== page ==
Even the smartest landlords can find themselves in trouble when they violate a law that governs how they operate their rental property. You have to know what you can and cannot do, and that means staying up to date on all the federal, state and local laws that govern the landlord and tenant relationship in northern Virginia.
Fair Housing Laws
Fair housing laws protect people from discrimination. This might seem obvious to you, but it’s possible to violate fair housing laws without realizing it or intending to. For example, your marketing materials cannot target specific populations of people you might want to have as tenants. Advertising that your property is “ideal for single professionals” discriminates against people with children. You can also violate fair housing laws if you don’t treat each application consistently. When you get an applicant who qualifies for your property, not renting to them so you can hold out for a different tenant is a violation of these laws.
Americans with Disabilities Act
Refusing to rent to a tenant who has a disability is a blatant violation of fair housing laws. Most landlords would never do that. The Americans with Disabilities Act protects a population of people who may need assistance in their homes. For example, you have to allow a resident to have a service animal, even if you don’t allow pets. You also have to allow a tenant with a disability to make reasonable changes to your property in order to improve access and safety.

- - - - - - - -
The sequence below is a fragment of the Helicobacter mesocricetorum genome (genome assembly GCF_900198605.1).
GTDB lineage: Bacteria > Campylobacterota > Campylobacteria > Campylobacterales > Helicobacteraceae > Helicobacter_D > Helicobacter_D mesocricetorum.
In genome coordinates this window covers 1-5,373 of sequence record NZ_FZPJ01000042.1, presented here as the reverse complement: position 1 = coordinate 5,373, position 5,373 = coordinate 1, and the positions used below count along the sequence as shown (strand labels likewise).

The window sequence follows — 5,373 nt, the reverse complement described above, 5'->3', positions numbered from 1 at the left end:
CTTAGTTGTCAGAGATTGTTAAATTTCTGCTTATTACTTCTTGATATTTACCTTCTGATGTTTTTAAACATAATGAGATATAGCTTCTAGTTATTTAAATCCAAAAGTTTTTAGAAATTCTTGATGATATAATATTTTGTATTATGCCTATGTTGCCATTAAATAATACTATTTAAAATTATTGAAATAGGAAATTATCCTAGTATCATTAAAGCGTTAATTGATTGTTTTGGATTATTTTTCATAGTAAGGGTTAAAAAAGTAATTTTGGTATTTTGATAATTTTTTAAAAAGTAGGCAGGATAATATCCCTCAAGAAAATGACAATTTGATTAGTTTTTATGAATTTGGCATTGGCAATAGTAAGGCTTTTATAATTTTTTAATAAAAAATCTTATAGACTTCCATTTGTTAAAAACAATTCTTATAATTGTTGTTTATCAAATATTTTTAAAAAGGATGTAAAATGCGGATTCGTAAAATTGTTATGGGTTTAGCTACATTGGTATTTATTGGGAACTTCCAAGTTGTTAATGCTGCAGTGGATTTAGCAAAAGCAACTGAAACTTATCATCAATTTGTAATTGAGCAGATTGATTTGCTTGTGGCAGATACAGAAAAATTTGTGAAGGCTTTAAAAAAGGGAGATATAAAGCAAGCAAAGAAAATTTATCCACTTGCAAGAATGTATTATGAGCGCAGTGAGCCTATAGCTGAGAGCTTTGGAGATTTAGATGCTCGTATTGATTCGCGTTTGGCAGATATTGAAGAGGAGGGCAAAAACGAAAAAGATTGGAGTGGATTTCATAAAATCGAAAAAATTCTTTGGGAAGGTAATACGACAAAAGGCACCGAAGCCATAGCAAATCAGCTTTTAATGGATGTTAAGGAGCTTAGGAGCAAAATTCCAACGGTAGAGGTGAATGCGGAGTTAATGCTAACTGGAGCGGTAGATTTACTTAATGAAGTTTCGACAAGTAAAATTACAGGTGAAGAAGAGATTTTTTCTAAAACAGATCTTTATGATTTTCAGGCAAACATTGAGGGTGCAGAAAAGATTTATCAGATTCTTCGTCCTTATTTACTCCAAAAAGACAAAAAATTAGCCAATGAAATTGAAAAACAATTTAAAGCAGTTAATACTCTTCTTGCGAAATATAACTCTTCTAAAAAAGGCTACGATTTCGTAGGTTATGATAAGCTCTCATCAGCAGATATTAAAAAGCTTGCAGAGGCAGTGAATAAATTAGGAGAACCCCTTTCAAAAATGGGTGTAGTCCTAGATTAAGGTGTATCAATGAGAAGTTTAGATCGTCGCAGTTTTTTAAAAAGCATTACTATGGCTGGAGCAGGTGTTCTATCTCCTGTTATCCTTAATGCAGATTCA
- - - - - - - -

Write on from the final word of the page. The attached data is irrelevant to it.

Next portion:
Fair Credit Reporting
When you collect applications from potential tenants, you are gathering a lot of sensitive personal information. The Fair Credit Reporting Act requires that you securely store and protect that information. You cannot share the results of your tenant’s credit check with anyone, and your tenant’s privacy must be ensured at all times.
Virginia Landlord Tenant Laws
The landlord and tenant laws in Virginia cover everything from mold disclosures to eviction statutes. It’s important that you understand what you are required to do with a security deposit, how much notice you’re required to give before you enter a tenant’s home, and what you should do with any property that’s left behind by tenants. These laws are always changing, which is why you need to pay attention to state codes and local ordinances. The penalties can be devastating. For example, if you fail to return a tenant’s security deposit within 45 day, you can be sued for up to $5,000. If you don’t have the time or the interest in learning the laws that pertain to your rental property, it’s essential that you work with a property manager who can protect you. Contact us at ARMI Property Management if you’d like more information.